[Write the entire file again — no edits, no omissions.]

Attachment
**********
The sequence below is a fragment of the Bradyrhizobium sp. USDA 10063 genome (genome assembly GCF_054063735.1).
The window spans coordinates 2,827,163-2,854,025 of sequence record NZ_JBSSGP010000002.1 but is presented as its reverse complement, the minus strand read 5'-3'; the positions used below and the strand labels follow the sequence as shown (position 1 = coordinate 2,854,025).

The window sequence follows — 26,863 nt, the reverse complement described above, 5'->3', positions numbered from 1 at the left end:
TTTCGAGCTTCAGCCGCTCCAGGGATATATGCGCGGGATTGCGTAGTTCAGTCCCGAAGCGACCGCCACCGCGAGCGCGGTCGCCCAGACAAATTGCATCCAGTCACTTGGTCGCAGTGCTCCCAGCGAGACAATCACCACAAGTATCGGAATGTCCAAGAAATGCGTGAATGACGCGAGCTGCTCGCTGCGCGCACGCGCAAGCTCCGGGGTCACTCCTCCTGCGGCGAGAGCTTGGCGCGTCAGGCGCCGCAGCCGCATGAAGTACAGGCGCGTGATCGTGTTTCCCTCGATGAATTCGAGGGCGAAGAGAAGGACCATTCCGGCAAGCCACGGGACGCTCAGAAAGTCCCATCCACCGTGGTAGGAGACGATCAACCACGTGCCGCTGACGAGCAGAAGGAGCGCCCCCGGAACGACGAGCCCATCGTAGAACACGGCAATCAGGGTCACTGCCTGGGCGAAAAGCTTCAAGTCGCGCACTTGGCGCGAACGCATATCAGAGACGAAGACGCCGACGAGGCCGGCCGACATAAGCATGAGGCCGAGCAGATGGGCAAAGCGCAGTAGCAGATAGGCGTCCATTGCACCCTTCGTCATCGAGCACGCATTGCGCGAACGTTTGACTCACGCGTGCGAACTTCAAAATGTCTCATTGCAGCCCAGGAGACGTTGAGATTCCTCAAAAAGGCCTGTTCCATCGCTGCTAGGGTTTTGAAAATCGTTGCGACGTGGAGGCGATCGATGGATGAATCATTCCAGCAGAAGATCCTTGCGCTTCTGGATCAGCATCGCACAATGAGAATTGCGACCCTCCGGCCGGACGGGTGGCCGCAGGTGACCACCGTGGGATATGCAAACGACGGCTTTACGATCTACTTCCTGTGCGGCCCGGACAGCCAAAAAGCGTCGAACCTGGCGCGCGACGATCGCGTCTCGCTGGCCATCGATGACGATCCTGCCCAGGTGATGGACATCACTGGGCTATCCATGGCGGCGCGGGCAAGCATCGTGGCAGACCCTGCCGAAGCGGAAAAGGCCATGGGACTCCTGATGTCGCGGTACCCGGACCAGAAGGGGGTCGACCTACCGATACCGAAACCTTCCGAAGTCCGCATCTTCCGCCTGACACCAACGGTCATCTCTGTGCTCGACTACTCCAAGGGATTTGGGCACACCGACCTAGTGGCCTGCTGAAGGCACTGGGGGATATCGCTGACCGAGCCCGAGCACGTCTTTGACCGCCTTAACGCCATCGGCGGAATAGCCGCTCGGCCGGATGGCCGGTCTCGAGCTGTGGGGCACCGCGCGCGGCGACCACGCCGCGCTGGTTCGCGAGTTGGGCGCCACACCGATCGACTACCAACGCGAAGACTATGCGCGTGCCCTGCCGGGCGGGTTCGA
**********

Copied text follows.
The sequence below is a fragment of the Bradyrhizobium sp. USDA 10063 genome (genome assembly GCF_054063735.1).
The window spans coordinates 2,827,163-2,854,025 of sequence record NZ_JBSSGP010000002.1 but is presented as its reverse complement, the minus strand read 5'-3'; the positions used below and the strand labels follow the sequence as shown (position 1 = coordinate 2,854,025).

The window sequence follows — 26,863 nt, the reverse complement described above, 5'->3', positions numbered from 1 at the left end:
TTTCGAGCTTCAGCCGCTCCAGGGATATATGCGCGGGATTGCGTAGTTCAGTCCCGAAGCGACCGCCACCGCGAGCGCGGTCGCCCAGACAAATTGCATCCAGTCACTTGGTCGCAGTGCTCCCAGCGAGACAATCACCACAAGTATCGGAATGTCCAAGAAATGCGTGAATGACGCGAGCTGCTCGCTGCGCGCACGCGCAAGCTCCGGGGTCACTCCTCCTGCGGCGAGAGCTTGGCGCGTCAGGCGCCGCAGCCGCATGAAGTACAGGCGCGTGATCGTGTTTCCCTCGATGAATTCGAGGGCGAAGAGAAGGACCATTCCGGCAAGCCACGGGACGCTCAGAAAGTCCCATCCACCGTGGTAGGAGACGATCAACCACGTGCCGCTGACGAGCAGAAGGAGCGCCCCCGGAACGACGAGCCCATCGTAGAACACGGCAATCAGGGTCACTGCCTGGGCGAAAAGCTTCAAGTCGCGCACTTGGCGCGAACGCATATCAGAGACGAAGACGCCGACGAGGCCGGCCGACATAAGCATGAGGCCGAGCAGATGGGCAAAGCGCAGTAGCAGATAGGCGTCCATTGCACCCTTCGTCATCGAGCACGCATTGCGCGAACGTTTGACTCACGCGTGCGAACTTCAAAATGTCTCATTGCAGCCCAGGAGACGTTGAGATTCCTCAAAAAGGCCTGTTCCATCGCTGCTAGGGTTTTGAAAATCGTTGCGACGTGGAGGCGATCGATGGATGAATCATTCCAGCAGAAGATCCTTGCGCTTCTGGATCAGCATCGCACAATGAGAATTGCGACCCTCCGGCCGGACGGGTGGCCGCAGGTGACCACCGTGGGATATGCAAACGACGGCTTTACGATCTACTTCCTGTGCGGCCCGGACAGCCAAAAAGCGTCGAACCTGGCGCGCGACGATCGCGTCTCGCTGGCCATCGATGACGATCCTGCCCAGGTGATGGACATCACTGGGCTATCCATGGCGGCGCGGGCAAGCATCGTGGCAGACCCTGCCGAAGCGGAAAAGGCCATGGGACTCCTGATGTCGCGGTACCCGGACCAGAAGGGGGTCGACCTACCGATACCGAAACCTTCCGAAGTCCGCATCTTCCGCCTGACACCAACGGTCATCTCTGTGCTCGACTACTCCAAGGGATTTGGGCACACCGACCTAGTGGCCTGCTGAAGGCACTGGGGGATATCGCTGACCGAGCCCGAGCACGTCTTTGACCGCCTTAACGCCATCGGCGGAATAGCCGCTCGGCCGGATGGCCGGTCTCGAGCTGTGGGGCACCGCGCGCGGCGACCACGCCGCGCTGGTTCGCGAGTTGGGCGCCACACCGATCGACTACCAACGCGAAGACTATGCGCGTGCCCTGCCGGGCGGGTTCGA